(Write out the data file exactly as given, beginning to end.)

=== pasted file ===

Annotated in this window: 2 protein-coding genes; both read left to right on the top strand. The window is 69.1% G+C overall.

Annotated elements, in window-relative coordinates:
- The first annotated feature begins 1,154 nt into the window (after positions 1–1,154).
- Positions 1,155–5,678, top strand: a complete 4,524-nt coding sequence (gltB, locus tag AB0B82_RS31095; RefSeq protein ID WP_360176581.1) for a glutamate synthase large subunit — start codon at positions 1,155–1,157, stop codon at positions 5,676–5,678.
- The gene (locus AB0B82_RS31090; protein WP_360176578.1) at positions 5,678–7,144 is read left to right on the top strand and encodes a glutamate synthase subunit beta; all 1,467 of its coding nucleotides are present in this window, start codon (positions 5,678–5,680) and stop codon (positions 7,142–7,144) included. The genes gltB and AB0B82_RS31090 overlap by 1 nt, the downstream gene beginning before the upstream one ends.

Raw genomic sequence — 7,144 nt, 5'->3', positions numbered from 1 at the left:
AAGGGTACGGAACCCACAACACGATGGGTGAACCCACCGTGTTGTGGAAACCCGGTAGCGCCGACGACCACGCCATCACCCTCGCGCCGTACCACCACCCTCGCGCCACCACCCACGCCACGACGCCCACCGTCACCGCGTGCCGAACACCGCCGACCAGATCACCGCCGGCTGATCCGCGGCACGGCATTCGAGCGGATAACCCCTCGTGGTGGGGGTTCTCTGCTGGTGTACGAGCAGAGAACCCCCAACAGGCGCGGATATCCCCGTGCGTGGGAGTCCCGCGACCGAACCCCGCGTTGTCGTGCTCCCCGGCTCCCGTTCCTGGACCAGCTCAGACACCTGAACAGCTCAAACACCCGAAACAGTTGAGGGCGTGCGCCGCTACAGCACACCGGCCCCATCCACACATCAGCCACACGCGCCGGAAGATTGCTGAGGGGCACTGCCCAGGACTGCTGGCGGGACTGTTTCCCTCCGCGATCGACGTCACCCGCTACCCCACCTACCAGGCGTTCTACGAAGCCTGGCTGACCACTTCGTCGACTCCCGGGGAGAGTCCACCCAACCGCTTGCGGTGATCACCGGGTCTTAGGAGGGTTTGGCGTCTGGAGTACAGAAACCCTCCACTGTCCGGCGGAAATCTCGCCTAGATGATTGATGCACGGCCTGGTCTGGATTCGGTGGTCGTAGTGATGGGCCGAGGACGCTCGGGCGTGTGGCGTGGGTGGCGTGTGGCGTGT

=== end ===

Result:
Annotated in this window: 2 protein-coding genes; both read left to right on the top strand. The window is 69.1% G+C overall.

Annotated elements, in window-relative coordinates:
- The first annotated feature begins 1,154 nt into the window (after positions 1–1,154).
- Positions 1,155–5,678, top strand: a complete 4,524-nt coding sequence (gltB, locus tag AB0B82_RS31095; RefSeq protein ID WP_360176581.1) for a glutamate synthase large subunit — start codon at positions 1,155–1,157, stop codon at positions 5,676–5,678.
- The gene (locus AB0B82_RS31090; protein WP_360176578.1) at positions 5,678–7,144 is read left to right on the top strand and encodes a glutamate synthase subunit beta; all 1,467 of its coding nucleotides are present in this window, start codon (positions 5,678–5,680) and stop codon (positions 7,142–7,144) included. The genes gltB and AB0B82_RS31090 overlap by 1 nt, the downstream gene beginning before the upstream one ends.

Raw genomic sequence — 7,144 nt, 5'->3', positions numbered from 1 at the left:
AAGGGTACGGAACCCACAACACGATGGGTGAACCCACCGTGTTGTGGAAACCCGGTAGCGCCGACGACCACGCCATCACCCTCGCGCCGTACCACCACCCTCGCGCCACCACCCACGCCACGACGCCCACCGTCACCGCGTGCCGAACACCGCCGACCAGATCACCGCCGGCTGATCCGCGGCACGGCATTCGAGCGGATAACCCCTCGTGGTGGGGGTTCTCTGCTGGTGTACGAGCAGAGAACCCCCAACAGGCGCGGATATCCCCGTGCGTGGGAGTCCCGCGACCGAACCCCGCGTTGTCGTGCTCCCCGGCTCCCGTTCCTGGACCAGCTCAGACACCTGAACAGCTCAAACACCCGAAACAGTTGAGGGCGTGCGCCGCTACAGCACACCGGCCCCATCCACACATCAGCCACACGCGCCGGAAGATTGCTGAGGGGCACTGCCCAGGACTGCTGGCGGGACTGTTTCCCTCCGCGATCGACGTCACCCGCTACCCCACCTACCAGGCGTTCTACGAAGCCTGGCTGACCACTTCGTCGACTCCCGGGGAGAGTCCACCCAACCGCTTGCGGTGATCACCGGGTCTTAGGAGGGTTTGGCGTCTGGAGTACAGAAACCCTCCACTGTCCGGCGGAAATCTCGCCTAGATGATTGATGCACGGCCTGGTCTGGATTCGGTGGTCGTAGTGATGGGCCGAGGACGCTCGGGCGTGTGGCGTGGGTGGCGTGTGGCGTGT